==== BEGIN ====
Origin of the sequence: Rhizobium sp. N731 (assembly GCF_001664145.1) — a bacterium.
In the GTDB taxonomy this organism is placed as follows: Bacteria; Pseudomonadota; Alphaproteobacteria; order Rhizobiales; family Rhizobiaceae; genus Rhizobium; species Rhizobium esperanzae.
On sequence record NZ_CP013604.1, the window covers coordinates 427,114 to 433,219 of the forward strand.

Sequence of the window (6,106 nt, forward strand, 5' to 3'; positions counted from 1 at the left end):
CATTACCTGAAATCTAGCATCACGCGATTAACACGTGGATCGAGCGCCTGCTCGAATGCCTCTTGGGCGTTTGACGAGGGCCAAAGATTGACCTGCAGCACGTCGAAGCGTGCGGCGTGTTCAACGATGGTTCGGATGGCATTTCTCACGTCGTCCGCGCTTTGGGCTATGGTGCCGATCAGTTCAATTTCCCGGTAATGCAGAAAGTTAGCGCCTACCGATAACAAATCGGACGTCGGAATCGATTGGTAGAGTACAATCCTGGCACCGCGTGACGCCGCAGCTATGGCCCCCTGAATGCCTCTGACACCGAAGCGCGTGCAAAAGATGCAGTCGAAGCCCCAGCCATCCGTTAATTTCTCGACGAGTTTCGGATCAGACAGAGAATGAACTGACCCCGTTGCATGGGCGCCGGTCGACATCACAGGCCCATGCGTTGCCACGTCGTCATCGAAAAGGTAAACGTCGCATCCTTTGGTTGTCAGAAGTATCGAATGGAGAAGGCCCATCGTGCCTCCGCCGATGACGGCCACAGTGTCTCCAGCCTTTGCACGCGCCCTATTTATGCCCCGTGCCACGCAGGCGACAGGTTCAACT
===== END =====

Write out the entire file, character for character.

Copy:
Origin of the sequence: Rhizobium sp. N731 (assembly GCF_001664145.1) — a bacterium.
In the GTDB taxonomy this organism is placed as follows: Bacteria; Pseudomonadota; Alphaproteobacteria; order Rhizobiales; family Rhizobiaceae; genus Rhizobium; species Rhizobium esperanzae.
On sequence record NZ_CP013604.1, the window covers coordinates 427,114 to 433,219 of the forward strand.

Sequence of the window (6,106 nt, forward strand, 5' to 3'; positions counted from 1 at the left end):
CATTACCTGAAATCTAGCATCACGCGATTAACACGTGGATCGAGCGCCTGCTCGAATGCCTCTTGGGCGTTTGACGAGGGCCAAAGATTGACCTGCAGCACGTCGAAGCGTGCGGCGTGTTCAACGATGGTTCGGATGGCATTTCTCACGTCGTCCGCGCTTTGGGCTATGGTGCCGATCAGTTCAATTTCCCGGTAATGCAGAAAGTTAGCGCCTACCGATAACAAATCGGACGTCGGAATCGATTGGTAGAGTACAATCCTGGCACCGCGTGACGCCGCAGCTATGGCCCCCTGAATGCCTCTGACACCGAAGCGCGTGCAAAAGATGCAGTCGAAGCCCCAGCCATCCGTTAATTTCTCGACGAGTTTCGGATCAGACAGAGAATGAACTGACCCCGTTGCATGGGCGCCGGTCGACATCACAGGCCCATGCGTTGCCACGTCGTCATCGAAAAGGTAAACGTCGCATCCTTTGGTTGTCAGAAGTATCGAATGGAGAAGGCCCATCGTGCCTCCGCCGATGACGGCCACAGTGTCTCCAGCCTTTGCACGCGCCCTATTTATGCCCCGTGCCACGCAGGCGACAGGTTCAACT